Earthquake update from Jan Salter,
the Founder of the KAT Centre
Many have commented and noticed that I have not been as publicly visible in KATís many activities and online over the last year or so. Iíd like to reassure those of you who may have been concerned, that I am just as active behind the scenes as always. But due to my medical condition (Parkinsonís) I am now limited, and can longer able to be in the forefront of all of KAT's activities. Fortunately, I have a wonderful loyal KAT team who are continuing the mission and have even expanded KATís essential work with animals within the community.
The disastrous earthquake which hit Nepal on the 25th of April 2015 has entailed an extremely hard time for everyone during these weeks that have followed. Luckily, the KAT Centre only received minor damage which affected water, electricity and communication lines for about a week or so. We were soon able to function as normal.
I am extremely proud of the way every member of the KAT team worked tirelessly, rescuing and treating the many animals that were affected by this tragedy. Many dogs and cats were injured, and others were abandoned when people fled their destroyed or damaged homes.
Within hours of the news of the first quake, animal disaster relief organizations were on their way to Nepal from all over the globe. The situation with street dogs and abandoned pets in Kathmandu was horrifying, but the circumstance of livestock among the hill village communities was clearly dire.
Very soon, the KAT premises was occupied and buzzing with international animal rescue workers from IFAW (International Fund Animal Welfare) and from HSI (Humane Society International), World Vets, as well as vets from Australia. All KAT office space was crowded with eager animal rescuers from all over the world, heads together, planning and preparing for the work ahead. Every room and space at our centre fast became filled with veterinarian materials and supplies.
When the planning was done, almost as quickly as they had arrived, all the teams quickly departed for their assigned designations and missions. As they drove out of our gates, we feared as to what tragedies they would find. Our KAT vet Dr Pravin joined them and became part of the outreach team. We wondered, what stories would they tell on their return?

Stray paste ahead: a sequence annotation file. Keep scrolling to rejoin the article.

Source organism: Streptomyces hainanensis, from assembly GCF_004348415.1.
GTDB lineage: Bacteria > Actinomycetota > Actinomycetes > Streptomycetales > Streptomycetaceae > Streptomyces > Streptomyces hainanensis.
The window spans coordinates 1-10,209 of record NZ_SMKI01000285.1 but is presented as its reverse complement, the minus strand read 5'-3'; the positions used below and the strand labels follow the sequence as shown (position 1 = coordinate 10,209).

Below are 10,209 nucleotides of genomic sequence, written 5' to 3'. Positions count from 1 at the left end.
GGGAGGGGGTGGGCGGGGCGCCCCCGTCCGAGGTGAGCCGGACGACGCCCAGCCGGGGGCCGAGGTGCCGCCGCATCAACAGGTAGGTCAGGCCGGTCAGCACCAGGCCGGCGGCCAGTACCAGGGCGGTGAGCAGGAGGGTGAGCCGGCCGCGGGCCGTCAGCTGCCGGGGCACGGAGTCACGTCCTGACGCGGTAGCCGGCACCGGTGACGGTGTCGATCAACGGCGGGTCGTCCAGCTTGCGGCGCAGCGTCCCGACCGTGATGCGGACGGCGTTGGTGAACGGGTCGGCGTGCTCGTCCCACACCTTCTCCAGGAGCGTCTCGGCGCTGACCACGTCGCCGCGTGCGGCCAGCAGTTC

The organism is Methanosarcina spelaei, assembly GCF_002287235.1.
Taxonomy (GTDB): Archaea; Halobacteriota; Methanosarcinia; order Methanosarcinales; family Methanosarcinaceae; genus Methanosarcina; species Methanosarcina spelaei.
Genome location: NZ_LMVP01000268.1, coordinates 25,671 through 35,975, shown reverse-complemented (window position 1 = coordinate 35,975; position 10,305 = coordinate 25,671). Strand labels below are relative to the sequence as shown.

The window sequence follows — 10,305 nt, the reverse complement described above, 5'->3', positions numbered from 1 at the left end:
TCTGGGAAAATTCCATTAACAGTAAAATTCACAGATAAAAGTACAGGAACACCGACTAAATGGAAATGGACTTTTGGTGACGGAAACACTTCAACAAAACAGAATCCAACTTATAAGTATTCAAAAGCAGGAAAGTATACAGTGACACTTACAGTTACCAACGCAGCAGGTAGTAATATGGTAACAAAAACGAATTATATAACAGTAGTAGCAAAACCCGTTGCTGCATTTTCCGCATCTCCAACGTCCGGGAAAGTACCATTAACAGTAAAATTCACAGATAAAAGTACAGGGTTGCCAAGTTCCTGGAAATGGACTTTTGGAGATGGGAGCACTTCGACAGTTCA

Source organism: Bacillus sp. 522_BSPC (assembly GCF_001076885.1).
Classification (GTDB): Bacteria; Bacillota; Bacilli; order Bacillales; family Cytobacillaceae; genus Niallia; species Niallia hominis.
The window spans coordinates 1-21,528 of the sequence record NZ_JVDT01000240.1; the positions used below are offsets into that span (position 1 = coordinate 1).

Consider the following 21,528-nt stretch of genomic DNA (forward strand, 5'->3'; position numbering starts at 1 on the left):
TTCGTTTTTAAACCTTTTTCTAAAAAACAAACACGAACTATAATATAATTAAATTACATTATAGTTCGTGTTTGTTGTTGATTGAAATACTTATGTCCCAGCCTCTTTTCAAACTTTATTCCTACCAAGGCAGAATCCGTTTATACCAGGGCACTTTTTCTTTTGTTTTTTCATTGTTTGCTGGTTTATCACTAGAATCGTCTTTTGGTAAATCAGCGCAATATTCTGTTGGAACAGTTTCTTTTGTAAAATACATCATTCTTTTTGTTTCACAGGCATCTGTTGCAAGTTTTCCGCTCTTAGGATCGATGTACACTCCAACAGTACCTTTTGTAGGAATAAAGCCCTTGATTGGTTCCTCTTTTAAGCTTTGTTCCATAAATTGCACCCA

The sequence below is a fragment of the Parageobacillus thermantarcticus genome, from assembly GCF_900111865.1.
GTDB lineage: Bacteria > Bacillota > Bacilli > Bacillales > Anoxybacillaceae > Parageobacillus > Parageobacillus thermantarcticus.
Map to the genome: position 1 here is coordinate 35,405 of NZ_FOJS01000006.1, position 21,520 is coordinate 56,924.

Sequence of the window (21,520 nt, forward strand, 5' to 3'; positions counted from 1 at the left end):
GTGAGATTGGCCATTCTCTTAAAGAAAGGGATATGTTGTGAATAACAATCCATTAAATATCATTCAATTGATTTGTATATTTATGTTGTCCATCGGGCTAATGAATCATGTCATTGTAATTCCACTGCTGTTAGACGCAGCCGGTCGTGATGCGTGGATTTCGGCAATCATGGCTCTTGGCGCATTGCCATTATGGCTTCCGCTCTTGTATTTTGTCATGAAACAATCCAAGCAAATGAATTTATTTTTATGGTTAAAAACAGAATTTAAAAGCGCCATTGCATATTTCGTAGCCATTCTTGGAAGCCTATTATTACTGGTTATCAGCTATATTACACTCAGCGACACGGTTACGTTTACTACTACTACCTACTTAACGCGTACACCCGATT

In the meantime, the KAT home team was busy dealing with the injured animals in the city.
Rescuing and treating animals that were hurt in this devastating earthquake was a case of doing what was possible, as quickly as possible. Injured and terrified creatures were brought to the Centre. Injured street dogs and abandoned and bewildered previously owned dogs (who lack survival instincts and skills) were both prey to territorial street canines. Plus, since most of the restaurants and hotels were closed, street dogs lost an important source of food.
Volunteers were an invaluable help in assisting the KAT team to distribute the food that we cook at the Centre. (This is local fresh food which was mixed together with the dried food donated by generously by individuals and organizations.) This food is taken to different parts of the city and shared out to the hungry street dogs.
We have had considerable success with our campaign to try to connect people with their lost pets using social media such as Facebook. But many people have not yet returned to the city since after-shocks are still rocking the Valley. Local groups that KAT connects with have also been extremely helpful in taking care of dogs within their communities. Again with the help of Facebook, we have managed to adopt many puppies and kittens.